Understand that Idaho biologists use winter hair traps to snag a sample strands from a baited area. From the hairs they can work up the DNA fingerprint of that individual and identify it if they have previous hair samples from him. They keep records of each critter's home range and when/where he's been. Across all of Idaho, Wyoming and Montana they estimate 28-52 wolverines so to see one is really rare!
I wanted to relate this story given the Conservancy's work across the Pioneer Range. This area is near-and-dear to me. I think the opportunities to preserve and protect these vast expanses of wildlands are critical for rare species like wolverine.
Thanks for letting share my little adventure.
P/S: Have you voted for your favorite image to grace the Silver Creek Preserve 35th Anniversary poster yet? Voting ends this week!
Thursday, August 18, 2011
Thursday, August 11, 2011
Text by Flat Ranch Manager Sarah Grigg and Volunteer Host Nancy Elkins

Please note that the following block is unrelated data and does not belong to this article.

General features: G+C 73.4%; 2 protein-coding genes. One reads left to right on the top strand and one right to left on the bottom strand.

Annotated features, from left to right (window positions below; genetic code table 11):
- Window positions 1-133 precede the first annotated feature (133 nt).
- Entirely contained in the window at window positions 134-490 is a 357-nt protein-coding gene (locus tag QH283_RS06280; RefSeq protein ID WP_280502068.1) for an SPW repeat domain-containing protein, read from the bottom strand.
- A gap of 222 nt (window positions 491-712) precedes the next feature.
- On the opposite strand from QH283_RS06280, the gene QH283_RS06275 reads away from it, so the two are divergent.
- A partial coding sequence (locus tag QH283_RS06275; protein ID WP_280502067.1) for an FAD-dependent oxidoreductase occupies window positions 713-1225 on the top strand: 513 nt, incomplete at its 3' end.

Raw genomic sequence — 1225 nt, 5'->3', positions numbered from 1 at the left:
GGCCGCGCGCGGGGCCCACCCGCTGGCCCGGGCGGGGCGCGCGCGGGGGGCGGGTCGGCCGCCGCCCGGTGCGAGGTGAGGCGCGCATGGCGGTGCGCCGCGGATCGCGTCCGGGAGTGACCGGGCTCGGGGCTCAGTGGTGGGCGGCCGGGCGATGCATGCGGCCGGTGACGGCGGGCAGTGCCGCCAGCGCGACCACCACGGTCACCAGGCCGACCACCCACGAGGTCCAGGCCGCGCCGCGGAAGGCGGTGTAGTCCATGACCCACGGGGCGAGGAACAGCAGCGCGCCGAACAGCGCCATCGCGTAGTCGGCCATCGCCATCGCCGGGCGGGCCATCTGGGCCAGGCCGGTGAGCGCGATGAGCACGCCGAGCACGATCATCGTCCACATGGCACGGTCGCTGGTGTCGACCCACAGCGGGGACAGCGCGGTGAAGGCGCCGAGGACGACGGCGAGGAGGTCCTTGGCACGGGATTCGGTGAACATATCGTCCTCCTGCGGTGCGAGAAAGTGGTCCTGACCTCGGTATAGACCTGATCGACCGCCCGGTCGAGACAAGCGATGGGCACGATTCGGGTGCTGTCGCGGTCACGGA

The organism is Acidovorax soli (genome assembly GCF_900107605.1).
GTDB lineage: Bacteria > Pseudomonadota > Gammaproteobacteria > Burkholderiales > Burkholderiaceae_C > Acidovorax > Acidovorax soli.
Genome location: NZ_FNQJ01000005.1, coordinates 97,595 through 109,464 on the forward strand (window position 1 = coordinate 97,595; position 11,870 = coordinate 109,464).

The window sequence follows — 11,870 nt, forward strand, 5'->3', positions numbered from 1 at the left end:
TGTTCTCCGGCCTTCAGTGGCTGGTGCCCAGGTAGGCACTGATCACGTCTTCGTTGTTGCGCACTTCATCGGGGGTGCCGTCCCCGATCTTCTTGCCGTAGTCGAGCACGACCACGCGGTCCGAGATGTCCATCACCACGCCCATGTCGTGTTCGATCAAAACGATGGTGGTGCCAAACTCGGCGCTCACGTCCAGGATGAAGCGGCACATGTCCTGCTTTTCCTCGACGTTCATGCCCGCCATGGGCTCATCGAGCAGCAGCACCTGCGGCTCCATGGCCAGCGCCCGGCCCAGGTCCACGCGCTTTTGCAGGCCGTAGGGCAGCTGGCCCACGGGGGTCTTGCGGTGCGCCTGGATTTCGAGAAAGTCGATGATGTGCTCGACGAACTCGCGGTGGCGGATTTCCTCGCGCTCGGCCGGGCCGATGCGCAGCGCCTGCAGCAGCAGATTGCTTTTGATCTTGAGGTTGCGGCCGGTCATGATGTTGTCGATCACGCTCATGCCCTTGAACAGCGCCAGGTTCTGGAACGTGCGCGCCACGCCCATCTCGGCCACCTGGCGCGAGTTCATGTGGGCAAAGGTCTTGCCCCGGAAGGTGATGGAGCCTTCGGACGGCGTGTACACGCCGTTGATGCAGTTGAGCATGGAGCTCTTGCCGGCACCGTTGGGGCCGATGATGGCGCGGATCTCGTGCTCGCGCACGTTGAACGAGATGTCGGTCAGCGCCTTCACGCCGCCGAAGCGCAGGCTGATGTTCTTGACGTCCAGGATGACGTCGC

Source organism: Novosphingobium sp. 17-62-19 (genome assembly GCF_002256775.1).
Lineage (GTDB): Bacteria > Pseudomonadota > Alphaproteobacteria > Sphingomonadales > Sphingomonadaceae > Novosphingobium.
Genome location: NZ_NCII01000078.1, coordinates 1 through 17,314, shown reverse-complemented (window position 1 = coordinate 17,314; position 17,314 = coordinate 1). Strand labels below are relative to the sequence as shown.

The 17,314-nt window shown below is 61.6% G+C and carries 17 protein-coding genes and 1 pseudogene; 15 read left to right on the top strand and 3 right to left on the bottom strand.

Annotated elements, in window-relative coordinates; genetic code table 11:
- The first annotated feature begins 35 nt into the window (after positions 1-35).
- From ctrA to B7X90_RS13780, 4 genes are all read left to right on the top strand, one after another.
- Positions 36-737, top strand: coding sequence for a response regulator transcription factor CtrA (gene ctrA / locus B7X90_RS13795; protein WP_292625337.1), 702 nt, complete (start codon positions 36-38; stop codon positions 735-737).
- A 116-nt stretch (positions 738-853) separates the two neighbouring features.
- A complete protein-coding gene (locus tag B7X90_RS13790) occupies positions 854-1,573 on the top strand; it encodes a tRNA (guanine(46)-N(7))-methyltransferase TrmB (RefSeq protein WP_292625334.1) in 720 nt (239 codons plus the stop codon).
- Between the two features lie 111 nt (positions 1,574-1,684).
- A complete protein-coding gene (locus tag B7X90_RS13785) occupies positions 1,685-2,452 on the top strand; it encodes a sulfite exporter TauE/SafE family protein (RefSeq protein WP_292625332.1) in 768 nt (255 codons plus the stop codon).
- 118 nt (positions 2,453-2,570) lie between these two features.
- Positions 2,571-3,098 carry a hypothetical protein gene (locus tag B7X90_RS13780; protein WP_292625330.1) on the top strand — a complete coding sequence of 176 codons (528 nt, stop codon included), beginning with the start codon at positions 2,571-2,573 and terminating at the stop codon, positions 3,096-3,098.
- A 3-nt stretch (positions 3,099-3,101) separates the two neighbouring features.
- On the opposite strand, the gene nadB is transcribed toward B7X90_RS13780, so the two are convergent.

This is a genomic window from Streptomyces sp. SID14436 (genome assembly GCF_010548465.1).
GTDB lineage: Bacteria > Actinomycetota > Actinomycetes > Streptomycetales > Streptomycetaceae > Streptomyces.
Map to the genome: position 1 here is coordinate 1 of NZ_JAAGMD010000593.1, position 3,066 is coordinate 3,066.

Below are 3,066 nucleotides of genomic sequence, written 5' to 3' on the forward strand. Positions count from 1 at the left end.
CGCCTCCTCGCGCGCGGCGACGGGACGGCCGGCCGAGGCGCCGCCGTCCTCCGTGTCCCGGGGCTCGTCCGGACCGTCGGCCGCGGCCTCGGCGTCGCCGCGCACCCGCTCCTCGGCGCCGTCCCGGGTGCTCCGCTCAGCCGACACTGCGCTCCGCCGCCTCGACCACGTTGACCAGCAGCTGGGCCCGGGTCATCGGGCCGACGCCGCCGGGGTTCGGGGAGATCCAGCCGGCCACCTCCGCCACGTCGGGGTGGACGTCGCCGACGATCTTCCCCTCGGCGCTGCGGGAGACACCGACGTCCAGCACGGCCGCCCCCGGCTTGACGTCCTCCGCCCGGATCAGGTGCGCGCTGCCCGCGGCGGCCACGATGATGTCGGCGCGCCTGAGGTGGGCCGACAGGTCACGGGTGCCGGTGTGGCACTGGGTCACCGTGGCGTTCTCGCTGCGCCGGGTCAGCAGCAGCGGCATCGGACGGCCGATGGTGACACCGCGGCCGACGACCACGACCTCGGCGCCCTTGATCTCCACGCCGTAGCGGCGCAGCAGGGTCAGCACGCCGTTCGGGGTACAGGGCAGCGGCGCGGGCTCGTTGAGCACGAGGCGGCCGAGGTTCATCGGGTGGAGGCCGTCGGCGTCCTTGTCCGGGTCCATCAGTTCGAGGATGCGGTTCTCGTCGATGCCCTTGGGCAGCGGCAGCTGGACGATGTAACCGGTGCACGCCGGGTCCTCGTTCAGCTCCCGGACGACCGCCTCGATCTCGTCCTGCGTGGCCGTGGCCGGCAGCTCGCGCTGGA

The Nature Conservancy’s Flat Ranch’s Ranch Preserve provide a key breeding ground for the rare and imperiled long-billed curlew, the largest North American shorebird.
In an effort to better understand the specific habitat features required by this species, Idaho Department of Fish & Game biologists visit the property several times throughout the summer to monitor curlew population numbers.
An initial survey in June turned up 100 individual birds, most of which were displaying breeding behavior. “This is the largest concentration of long-billed curlew that we know of in the Upper Snake Region and is a very significant population for Idaho," noted IDFG Regional Biologist Rob Cavallaro.
About 40 curlews were spotted during the second survey on July 11. These lower numbers do not necessarily reflect a loss of birds, but rather indicate changes in behavior.
Once curlews have laid their eggs, the female sits on the nest, remaining low and flush to the ground to avoid predation.